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There are several types of bills of lading at use among shippers and merchants around the world, though they can generally be broken into a few general categories. The simplest is usually what’s known as a direct or straight bill, though this is usually only suited for standard interactions between shippers and sellers. More complicated situations require more nuanced types, primarily order bills, which are used when goods are shipped before they’ve actually been paid for; combined transport bills, which cover both shipment and delivery; and through bills, which provide for multiple carriers and a shifting responsibility. It’s also common for a number of clauses to be added to bills to personalize them for the specifics of a given situation.
Bills of lading are official documents that serve as an evidence of a contract between a shipper and a shipping company or ship master, in which the latter has agreed to carry the goods on behalf of the shipper to a stated destination. They are important legal instruments that are often used to assign responsibility and prove liability in the event that shipped goods don’t arrive, or don’t arrive as promised.
The first bills of lading almost exclusively applied to sea merchants, and were an important facet of maritime law for centuries. Most of the direct or simple types recall this more simplistic past, wherein there’s one shipper and one recipient. Many still concern ocean liners, but virtually any means of shipping can make use of this bill today. Modern trade is often more complex than in ages past, though, and as such different types of bills of lading have adapted. Though the specific clauses and provisions vary, sometimes a lot, the core concept — protecting buyers, sellers, and the commercial transaction itself — generally remains consistent.
Merchants frequently use a direct bill of lading when the goods are only moved from the originating port to the destination port. On a practical level, this means that the shipper will have to make his or her own arrangements regarding the delivery of the goods from the storage to the shipping company. When the goods arrive at the destination port, the consignee, or the person who has been named on the bill as the recipient of the goods, will need to make the arrangements to pick up the goods from the shipping company. Most times, this type of bill has a clause at the back granting the shipping company the authority to transfer the goods to another ship, truck, or vessel before its arrival at the stated destination.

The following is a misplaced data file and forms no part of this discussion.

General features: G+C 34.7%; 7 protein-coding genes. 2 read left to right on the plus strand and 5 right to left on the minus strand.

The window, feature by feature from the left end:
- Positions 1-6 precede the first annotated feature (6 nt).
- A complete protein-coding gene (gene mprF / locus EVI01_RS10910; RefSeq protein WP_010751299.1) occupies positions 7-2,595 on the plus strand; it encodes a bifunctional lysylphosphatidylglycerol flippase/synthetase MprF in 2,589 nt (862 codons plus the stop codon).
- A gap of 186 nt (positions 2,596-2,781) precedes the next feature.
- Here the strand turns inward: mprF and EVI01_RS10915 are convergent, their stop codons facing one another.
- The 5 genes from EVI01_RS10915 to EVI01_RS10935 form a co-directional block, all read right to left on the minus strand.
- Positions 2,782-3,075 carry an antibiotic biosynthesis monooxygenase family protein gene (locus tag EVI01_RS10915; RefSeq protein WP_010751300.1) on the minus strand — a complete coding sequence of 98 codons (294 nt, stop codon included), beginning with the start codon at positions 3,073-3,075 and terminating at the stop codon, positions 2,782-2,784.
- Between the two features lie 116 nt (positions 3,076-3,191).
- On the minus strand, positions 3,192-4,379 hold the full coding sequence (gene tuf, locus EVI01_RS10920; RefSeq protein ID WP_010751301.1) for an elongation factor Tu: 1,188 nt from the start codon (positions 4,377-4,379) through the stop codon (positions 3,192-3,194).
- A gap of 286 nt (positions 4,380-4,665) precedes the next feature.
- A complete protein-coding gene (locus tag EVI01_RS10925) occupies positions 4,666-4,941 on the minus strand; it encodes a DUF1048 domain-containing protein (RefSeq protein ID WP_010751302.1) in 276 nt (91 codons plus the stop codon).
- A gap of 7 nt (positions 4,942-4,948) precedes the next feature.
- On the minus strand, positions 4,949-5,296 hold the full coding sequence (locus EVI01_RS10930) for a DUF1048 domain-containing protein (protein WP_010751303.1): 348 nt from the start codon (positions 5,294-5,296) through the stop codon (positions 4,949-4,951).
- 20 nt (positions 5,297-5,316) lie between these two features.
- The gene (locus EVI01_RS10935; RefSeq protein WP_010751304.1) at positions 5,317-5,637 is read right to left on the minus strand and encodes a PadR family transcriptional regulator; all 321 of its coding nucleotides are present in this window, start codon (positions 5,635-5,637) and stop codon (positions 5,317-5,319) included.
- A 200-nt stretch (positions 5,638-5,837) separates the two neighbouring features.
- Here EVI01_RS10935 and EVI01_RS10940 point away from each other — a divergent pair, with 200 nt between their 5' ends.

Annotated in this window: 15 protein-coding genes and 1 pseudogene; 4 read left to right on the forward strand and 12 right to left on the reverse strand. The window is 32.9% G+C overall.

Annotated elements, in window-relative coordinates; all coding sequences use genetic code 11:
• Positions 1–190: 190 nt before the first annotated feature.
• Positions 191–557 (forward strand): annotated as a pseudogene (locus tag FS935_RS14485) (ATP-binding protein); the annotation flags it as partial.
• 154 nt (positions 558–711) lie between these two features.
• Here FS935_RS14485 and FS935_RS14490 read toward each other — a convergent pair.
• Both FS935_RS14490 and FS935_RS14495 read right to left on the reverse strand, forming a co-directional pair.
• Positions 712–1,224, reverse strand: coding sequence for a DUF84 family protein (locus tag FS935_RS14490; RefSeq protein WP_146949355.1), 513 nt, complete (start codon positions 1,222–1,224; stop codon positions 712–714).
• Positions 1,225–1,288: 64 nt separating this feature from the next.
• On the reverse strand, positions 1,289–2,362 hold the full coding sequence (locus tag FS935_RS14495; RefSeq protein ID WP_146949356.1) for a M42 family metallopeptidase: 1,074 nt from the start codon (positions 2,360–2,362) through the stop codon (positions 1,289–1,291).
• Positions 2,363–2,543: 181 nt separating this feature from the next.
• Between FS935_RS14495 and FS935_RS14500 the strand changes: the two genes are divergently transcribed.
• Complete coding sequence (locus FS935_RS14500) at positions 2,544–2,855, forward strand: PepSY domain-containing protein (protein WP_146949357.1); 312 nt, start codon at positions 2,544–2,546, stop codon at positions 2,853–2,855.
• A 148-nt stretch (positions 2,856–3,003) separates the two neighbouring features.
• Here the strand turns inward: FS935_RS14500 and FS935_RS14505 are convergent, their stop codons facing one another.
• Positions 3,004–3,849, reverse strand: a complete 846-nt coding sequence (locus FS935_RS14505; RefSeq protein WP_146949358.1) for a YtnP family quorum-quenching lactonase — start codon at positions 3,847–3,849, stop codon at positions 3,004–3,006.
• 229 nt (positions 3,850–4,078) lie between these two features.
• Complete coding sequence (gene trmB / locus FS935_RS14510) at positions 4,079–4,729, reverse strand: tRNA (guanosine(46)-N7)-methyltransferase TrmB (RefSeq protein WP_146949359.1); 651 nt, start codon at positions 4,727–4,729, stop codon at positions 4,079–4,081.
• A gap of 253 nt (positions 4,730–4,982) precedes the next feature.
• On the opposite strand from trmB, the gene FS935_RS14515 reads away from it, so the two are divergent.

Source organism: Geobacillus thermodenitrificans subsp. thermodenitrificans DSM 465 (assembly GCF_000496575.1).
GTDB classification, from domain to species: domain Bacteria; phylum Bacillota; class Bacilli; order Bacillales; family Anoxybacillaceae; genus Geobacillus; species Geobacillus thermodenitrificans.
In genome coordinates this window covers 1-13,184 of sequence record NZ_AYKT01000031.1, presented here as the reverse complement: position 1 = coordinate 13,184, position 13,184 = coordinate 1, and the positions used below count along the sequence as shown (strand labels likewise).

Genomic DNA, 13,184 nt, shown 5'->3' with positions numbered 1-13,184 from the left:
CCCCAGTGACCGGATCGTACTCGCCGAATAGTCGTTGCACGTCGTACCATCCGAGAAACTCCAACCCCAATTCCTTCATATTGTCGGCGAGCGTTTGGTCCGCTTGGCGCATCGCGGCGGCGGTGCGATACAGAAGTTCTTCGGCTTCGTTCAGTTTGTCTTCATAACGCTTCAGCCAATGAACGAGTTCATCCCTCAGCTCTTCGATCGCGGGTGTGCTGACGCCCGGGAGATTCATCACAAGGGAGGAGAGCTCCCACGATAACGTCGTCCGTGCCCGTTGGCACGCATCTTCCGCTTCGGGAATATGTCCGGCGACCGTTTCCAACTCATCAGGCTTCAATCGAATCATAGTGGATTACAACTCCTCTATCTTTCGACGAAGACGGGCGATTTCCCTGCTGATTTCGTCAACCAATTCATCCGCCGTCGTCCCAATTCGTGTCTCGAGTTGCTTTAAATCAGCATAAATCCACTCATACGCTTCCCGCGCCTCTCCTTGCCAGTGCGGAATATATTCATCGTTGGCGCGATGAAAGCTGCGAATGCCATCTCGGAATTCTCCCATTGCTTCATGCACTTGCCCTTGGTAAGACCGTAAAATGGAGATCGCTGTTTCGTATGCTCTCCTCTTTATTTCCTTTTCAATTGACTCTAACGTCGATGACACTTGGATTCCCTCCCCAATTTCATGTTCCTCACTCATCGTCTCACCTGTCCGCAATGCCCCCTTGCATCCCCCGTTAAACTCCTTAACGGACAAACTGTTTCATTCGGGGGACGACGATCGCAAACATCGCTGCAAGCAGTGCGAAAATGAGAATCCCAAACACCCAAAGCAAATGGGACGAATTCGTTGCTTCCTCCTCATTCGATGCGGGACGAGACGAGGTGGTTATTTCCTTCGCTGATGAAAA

Order bills are similar in scope but are usually used when the merchandise being shipped hasn’t yet been paid for. The sellers in these cases often assume liability for the value of the goods if damaged, and the orders and stipulations in the bills typically give recipients the right to refuse defective or incomplete loads. Provisions for how and when payment must be collected are typically included, as well.
The combined transport bill is normally issued in situations when the shipping company takes responsibility for picking up the goods from the shipper as well as delivering the goods to the consignee upon arrival at the destination. This type of bill of lading is called a “combine” bill because it usually involves more than one form of transportation. For instance, the shipping company may pick up the goods from the office, warehouse, storage or the shipper's home by truck. It would then be loaded onto a ship or plane, unloaded upon arrival at the destination, and delivered to the consignee by truck, train, or other means of transport.
A through bill of lading is similar to combination since both types involve other means of transport. The only difference is that, under a through bill, the other forms of transportation will not be provided by the shipping company. In this instance, the different stages of transportation will involve other carriers such as truck rentals, rail transport, and even air transport. Where this is the case, the shipping company may only accept liability for any damage to the goods only while the goods are directly in its possession. Liability for damages while the goods are in the possession of the other transporters may be limited to them.
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